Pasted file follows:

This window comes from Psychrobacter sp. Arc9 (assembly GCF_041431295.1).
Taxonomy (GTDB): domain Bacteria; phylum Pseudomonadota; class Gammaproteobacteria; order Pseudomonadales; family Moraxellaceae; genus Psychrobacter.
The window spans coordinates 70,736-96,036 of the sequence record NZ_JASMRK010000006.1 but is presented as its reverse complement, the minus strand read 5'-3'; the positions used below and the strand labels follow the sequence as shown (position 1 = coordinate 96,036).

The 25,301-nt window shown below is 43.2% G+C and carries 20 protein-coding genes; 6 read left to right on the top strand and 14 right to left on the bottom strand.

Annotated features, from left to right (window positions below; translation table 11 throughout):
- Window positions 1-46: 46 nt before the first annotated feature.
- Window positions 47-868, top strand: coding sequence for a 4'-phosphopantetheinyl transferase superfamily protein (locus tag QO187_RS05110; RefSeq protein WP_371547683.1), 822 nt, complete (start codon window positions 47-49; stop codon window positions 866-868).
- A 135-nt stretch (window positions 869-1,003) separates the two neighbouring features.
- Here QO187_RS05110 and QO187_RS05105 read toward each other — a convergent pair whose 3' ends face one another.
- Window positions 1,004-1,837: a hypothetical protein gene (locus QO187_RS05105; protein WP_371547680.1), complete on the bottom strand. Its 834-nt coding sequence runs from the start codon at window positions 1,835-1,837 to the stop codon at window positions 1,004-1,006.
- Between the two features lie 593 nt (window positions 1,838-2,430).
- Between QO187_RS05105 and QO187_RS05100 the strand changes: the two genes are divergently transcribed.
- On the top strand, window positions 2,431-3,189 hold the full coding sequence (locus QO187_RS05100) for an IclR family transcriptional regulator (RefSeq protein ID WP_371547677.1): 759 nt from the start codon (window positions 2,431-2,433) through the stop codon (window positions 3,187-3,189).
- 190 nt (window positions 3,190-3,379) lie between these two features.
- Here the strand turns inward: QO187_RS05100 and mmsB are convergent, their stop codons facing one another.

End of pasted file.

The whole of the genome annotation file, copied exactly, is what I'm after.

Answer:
This window comes from Psychrobacter sp. Arc9 (assembly GCF_041431295.1).
Taxonomy (GTDB): domain Bacteria; phylum Pseudomonadota; class Gammaproteobacteria; order Pseudomonadales; family Moraxellaceae; genus Psychrobacter.
The window spans coordinates 70,736-96,036 of the sequence record NZ_JASMRK010000006.1 but is presented as its reverse complement, the minus strand read 5'-3'; the positions used below and the strand labels follow the sequence as shown (position 1 = coordinate 96,036).

The 25,301-nt window shown below is 43.2% G+C and carries 20 protein-coding genes; 6 read left to right on the top strand and 14 right to left on the bottom strand.

Annotated features, from left to right (window positions below; translation table 11 throughout):
- Window positions 1-46: 46 nt before the first annotated feature.
- Window positions 47-868, top strand: coding sequence for a 4'-phosphopantetheinyl transferase superfamily protein (locus tag QO187_RS05110; RefSeq protein WP_371547683.1), 822 nt, complete (start codon window positions 47-49; stop codon window positions 866-868).
- A 135-nt stretch (window positions 869-1,003) separates the two neighbouring features.
- Here QO187_RS05110 and QO187_RS05105 read toward each other — a convergent pair whose 3' ends face one another.
- Window positions 1,004-1,837: a hypothetical protein gene (locus QO187_RS05105; protein WP_371547680.1), complete on the bottom strand. Its 834-nt coding sequence runs from the start codon at window positions 1,835-1,837 to the stop codon at window positions 1,004-1,006.
- Between the two features lie 593 nt (window positions 1,838-2,430).
- Between QO187_RS05105 and QO187_RS05100 the strand changes: the two genes are divergently transcribed.
- On the top strand, window positions 2,431-3,189 hold the full coding sequence (locus QO187_RS05100) for an IclR family transcriptional regulator (RefSeq protein ID WP_371547677.1): 759 nt from the start codon (window positions 2,431-2,433) through the stop codon (window positions 3,187-3,189).
- 190 nt (window positions 3,190-3,379) lie between these two features.
- Here the strand turns inward: QO187_RS05100 and mmsB are convergent, their stop codons facing one another.